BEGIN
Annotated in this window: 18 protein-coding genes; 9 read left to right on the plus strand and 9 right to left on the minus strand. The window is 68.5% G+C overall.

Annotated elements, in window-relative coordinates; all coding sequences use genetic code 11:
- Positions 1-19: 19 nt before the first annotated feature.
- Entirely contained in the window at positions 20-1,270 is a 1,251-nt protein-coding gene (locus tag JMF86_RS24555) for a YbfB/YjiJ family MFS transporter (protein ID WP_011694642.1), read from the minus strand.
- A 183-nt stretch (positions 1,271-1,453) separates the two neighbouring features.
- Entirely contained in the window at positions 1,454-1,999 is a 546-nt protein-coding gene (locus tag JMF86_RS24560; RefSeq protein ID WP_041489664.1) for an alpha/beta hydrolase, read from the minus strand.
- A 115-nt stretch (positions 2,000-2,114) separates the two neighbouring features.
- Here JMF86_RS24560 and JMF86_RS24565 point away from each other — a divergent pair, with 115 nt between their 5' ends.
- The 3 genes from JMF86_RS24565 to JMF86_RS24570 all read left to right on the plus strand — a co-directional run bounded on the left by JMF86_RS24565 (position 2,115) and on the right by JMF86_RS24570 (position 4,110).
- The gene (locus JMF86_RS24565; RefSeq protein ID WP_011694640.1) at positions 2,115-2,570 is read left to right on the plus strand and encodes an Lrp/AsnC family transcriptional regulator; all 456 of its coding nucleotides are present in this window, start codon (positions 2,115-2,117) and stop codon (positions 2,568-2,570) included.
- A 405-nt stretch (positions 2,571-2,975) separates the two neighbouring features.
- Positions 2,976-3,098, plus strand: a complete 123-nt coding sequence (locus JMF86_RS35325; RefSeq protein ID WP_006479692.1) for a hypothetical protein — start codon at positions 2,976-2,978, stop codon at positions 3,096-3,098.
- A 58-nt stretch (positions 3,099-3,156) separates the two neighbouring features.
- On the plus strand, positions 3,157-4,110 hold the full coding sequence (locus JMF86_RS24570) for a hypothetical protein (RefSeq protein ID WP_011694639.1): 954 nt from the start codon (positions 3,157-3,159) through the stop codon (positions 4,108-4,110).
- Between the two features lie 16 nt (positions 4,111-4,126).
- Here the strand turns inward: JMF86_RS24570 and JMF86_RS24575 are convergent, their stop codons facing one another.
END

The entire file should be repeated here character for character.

Annotated in this window: 18 protein-coding genes; 9 read left to right on the plus strand and 9 right to left on the minus strand. The window is 68.5% G+C overall.

Annotated elements, in window-relative coordinates; all coding sequences use genetic code 11:
- Positions 1-19: 19 nt before the first annotated feature.
- Entirely contained in the window at positions 20-1,270 is a 1,251-nt protein-coding gene (locus tag JMF86_RS24555) for a YbfB/YjiJ family MFS transporter (protein ID WP_011694642.1), read from the minus strand.
- A 183-nt stretch (positions 1,271-1,453) separates the two neighbouring features.
- Entirely contained in the window at positions 1,454-1,999 is a 546-nt protein-coding gene (locus tag JMF86_RS24560; RefSeq protein ID WP_041489664.1) for an alpha/beta hydrolase, read from the minus strand.
- A 115-nt stretch (positions 2,000-2,114) separates the two neighbouring features.
- Here JMF86_RS24560 and JMF86_RS24565 point away from each other — a divergent pair, with 115 nt between their 5' ends.
- The 3 genes from JMF86_RS24565 to JMF86_RS24570 all read left to right on the plus strand — a co-directional run bounded on the left by JMF86_RS24565 (position 2,115) and on the right by JMF86_RS24570 (position 4,110).
- The gene (locus JMF86_RS24565; RefSeq protein ID WP_011694640.1) at positions 2,115-2,570 is read left to right on the plus strand and encodes an Lrp/AsnC family transcriptional regulator; all 456 of its coding nucleotides are present in this window, start codon (positions 2,115-2,117) and stop codon (positions 2,568-2,570) included.
- A 405-nt stretch (positions 2,571-2,975) separates the two neighbouring features.
- Positions 2,976-3,098, plus strand: a complete 123-nt coding sequence (locus JMF86_RS35325; RefSeq protein ID WP_006479692.1) for a hypothetical protein — start codon at positions 2,976-2,978, stop codon at positions 3,096-3,098.
- A 58-nt stretch (positions 3,099-3,156) separates the two neighbouring features.
- On the plus strand, positions 3,157-4,110 hold the full coding sequence (locus JMF86_RS24570) for a hypothetical protein (RefSeq protein ID WP_011694639.1): 954 nt from the start codon (positions 3,157-3,159) through the stop codon (positions 4,108-4,110).
- Between the two features lie 16 nt (positions 4,111-4,126).
- Here the strand turns inward: JMF86_RS24570 and JMF86_RS24575 are convergent, their stop codons facing one another.